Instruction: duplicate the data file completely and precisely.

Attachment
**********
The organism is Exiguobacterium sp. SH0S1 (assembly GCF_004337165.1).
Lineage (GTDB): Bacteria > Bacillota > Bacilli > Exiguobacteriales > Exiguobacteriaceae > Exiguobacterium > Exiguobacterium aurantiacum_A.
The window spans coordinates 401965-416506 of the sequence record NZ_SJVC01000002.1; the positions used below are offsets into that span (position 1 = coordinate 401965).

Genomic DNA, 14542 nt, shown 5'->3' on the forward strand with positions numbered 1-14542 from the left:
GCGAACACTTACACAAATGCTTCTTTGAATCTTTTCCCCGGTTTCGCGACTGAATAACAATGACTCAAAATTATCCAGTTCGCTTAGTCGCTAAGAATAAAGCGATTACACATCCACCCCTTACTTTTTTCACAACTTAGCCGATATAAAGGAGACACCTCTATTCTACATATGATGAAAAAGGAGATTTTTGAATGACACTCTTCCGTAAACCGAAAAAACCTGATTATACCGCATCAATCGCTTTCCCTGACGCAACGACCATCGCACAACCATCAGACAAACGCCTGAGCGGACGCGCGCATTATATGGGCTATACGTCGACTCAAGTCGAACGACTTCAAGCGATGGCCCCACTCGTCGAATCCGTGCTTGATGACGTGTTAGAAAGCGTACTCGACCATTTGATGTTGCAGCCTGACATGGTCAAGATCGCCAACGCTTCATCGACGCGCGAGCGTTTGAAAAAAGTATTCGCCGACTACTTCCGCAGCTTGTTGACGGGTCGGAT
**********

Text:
The organism is Exiguobacterium sp. SH0S1 (assembly GCF_004337165.1).
Lineage (GTDB): Bacteria > Bacillota > Bacilli > Exiguobacteriales > Exiguobacteriaceae > Exiguobacterium > Exiguobacterium aurantiacum_A.
The window spans coordinates 401965-416506 of the sequence record NZ_SJVC01000002.1; the positions used below are offsets into that span (position 1 = coordinate 401965).

Genomic DNA, 14542 nt, shown 5'->3' on the forward strand with positions numbered 1-14542 from the left:
GCGAACACTTACACAAATGCTTCTTTGAATCTTTTCCCCGGTTTCGCGACTGAATAACAATGACTCAAAATTATCCAGTTCGCTTAGTCGCTAAGAATAAAGCGATTACACATCCACCCCTTACTTTTTTCACAACTTAGCCGATATAAAGGAGACACCTCTATTCTACATATGATGAAAAAGGAGATTTTTGAATGACACTCTTCCGTAAACCGAAAAAACCTGATTATACCGCATCAATCGCTTTCCCTGACGCAACGACCATCGCACAACCATCAGACAAACGCCTGAGCGGACGCGCGCATTATATGGGCTATACGTCGACTCAAGTCGAACGACTTCAAGCGATGGCCCCACTCGTCGAATCCGTGCTTGATGACGTGTTAGAAAGCGTACTCGACCATTTGATGTTGCAGCCTGACATGGTCAAGATCGCCAACGCTTCATCGACGCGCGAGCGTTTGAAAAAAGTATTCGCCGACTACTTCCGCAGCTTGTTGACGGGTCGGAT